In considering the six cases I listed above, one can start by considering the motives. Sex was present for all of them, of course — but so was a sense of power, and perhaps decadence. In none of these cases were the perpetrators out to harm someone directly, although they were of course too self-centered or short-sighted to consider the unintended harm caused to the wives, the mistresses, and themselves. In more than half the cases, the desire was to secure a permanent mistress or concubine, perhaps because the politician viewed her as a natural reward for his station in life. Other cases involved a more immature, almost college-level fling; but in any event, the benefit gained by the politician almost certainly was not worth the work put into the failed efforts at secrecy, let alone the cost to his career and home life after the exposure. And in every case there was some dramatic coincidence or detail that no novelist would dare to make up, such as Gary Hart posing for a photograph with his mistress on his lap while wearing a shirt that said “Monkey Business Crew” after literally daring the press to find evidence on him, or Wilbur Mills attempting to outright purchase the strip club in which his paramour plied her trade, or a noted prosecutor of sex workers becoming known as “Client 9” of a sex worker.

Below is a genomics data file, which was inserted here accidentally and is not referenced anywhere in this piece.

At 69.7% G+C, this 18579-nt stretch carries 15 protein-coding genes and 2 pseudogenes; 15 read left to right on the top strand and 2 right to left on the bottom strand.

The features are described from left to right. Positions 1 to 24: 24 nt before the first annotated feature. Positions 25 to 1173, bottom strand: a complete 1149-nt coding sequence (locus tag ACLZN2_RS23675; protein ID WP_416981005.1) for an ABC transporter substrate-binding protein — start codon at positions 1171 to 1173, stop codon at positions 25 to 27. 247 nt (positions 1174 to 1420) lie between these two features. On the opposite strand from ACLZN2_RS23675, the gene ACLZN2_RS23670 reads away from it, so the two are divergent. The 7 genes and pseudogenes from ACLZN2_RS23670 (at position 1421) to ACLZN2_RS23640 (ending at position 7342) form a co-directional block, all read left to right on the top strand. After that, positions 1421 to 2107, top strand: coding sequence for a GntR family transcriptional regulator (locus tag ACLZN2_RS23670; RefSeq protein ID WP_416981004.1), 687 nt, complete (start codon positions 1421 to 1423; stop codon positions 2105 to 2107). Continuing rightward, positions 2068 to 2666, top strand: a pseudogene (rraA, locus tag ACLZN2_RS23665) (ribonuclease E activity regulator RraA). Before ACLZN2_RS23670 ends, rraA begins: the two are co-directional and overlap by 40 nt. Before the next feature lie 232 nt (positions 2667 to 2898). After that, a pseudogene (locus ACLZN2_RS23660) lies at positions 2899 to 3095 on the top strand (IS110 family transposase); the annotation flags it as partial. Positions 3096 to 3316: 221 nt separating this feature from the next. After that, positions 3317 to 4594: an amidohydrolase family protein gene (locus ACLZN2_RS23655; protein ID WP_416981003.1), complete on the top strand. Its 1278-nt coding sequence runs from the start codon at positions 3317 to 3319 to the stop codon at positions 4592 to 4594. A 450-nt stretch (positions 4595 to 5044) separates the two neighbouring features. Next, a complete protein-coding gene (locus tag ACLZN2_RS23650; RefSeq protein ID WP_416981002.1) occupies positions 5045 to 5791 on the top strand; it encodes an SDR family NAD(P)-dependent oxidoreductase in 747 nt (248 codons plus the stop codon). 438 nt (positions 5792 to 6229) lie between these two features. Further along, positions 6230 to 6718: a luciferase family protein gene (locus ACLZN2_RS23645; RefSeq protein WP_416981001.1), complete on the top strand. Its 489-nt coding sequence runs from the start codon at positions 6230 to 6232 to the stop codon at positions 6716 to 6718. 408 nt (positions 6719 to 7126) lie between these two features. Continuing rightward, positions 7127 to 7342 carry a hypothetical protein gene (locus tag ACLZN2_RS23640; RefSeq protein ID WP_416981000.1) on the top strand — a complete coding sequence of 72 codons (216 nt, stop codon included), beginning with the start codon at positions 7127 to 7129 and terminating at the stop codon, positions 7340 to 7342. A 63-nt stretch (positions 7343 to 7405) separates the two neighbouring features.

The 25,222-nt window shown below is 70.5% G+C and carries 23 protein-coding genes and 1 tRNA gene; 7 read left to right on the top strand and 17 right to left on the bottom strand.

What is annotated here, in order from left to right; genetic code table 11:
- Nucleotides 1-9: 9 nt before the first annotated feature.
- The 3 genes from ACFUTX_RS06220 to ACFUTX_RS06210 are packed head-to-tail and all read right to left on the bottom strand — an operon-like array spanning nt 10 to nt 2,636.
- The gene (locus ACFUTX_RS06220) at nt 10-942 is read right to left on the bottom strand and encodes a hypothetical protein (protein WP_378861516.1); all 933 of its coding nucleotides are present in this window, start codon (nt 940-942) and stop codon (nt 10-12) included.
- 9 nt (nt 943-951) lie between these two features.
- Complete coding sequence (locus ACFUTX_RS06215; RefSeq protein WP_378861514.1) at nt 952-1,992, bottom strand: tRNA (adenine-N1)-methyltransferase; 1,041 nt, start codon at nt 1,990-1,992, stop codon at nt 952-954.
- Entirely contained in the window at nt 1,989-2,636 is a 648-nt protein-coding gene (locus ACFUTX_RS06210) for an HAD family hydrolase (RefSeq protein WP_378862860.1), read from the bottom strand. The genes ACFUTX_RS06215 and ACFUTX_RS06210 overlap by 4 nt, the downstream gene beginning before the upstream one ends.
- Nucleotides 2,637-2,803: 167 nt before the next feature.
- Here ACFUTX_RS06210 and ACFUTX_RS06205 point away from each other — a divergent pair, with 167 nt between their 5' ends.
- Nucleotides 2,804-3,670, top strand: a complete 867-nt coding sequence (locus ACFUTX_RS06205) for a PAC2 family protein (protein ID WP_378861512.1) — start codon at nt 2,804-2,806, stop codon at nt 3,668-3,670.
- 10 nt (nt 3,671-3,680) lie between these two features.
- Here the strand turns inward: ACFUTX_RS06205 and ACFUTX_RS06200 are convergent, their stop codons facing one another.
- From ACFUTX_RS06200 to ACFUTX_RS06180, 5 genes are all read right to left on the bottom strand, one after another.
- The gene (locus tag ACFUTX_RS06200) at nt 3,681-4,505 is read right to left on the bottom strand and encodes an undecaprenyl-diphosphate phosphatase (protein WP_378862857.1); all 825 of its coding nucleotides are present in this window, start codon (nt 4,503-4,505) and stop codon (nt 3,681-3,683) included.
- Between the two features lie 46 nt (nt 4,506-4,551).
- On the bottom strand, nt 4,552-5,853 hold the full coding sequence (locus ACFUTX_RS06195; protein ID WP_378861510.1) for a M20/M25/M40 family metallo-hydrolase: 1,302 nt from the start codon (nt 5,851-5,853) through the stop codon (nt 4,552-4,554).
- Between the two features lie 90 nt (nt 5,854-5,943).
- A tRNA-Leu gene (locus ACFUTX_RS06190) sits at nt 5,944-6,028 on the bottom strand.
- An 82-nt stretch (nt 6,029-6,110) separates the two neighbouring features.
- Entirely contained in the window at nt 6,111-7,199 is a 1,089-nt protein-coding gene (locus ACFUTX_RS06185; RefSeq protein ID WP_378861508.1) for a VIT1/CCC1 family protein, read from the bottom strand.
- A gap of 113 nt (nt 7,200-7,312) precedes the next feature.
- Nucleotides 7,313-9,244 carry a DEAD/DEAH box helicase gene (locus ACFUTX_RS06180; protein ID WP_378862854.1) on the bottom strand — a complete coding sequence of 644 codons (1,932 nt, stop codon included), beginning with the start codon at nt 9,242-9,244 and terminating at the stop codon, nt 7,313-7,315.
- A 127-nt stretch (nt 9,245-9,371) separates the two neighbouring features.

With all this in mind one can construct what would be, from a New York Post reader’s point of view, the ‘perfect’ sex scandal, although none of the above are exactly perfect. The perpetrator must be a politician, as Americans hold inexplicable expectations of their public officials that they do not for, say, their business moguls. And, he must be a politician of a certain level of influence — a mere state senator or even U.S. House backbencher being insufficient to arouse our interest. He must be married, naturally, and also boast a policy background to invoke hypocrisy with his actions in some way, whether it be a “family values” stance or Spitzer’s aforementioned war on prostitution. He should go astray through cherishing a guilty passion for his intern or perhaps a sex worker, and should gleefully and with total abandon embrace his infidelity. And — this is key, as we shall soon see — his nefarious desires must also receive the enthusiastic consent of the mistress. At some point in the affair, the politician and mistress must share a trust and bond, perhaps even love, against the great danger that could, and eventually would, tear their relationship asunder.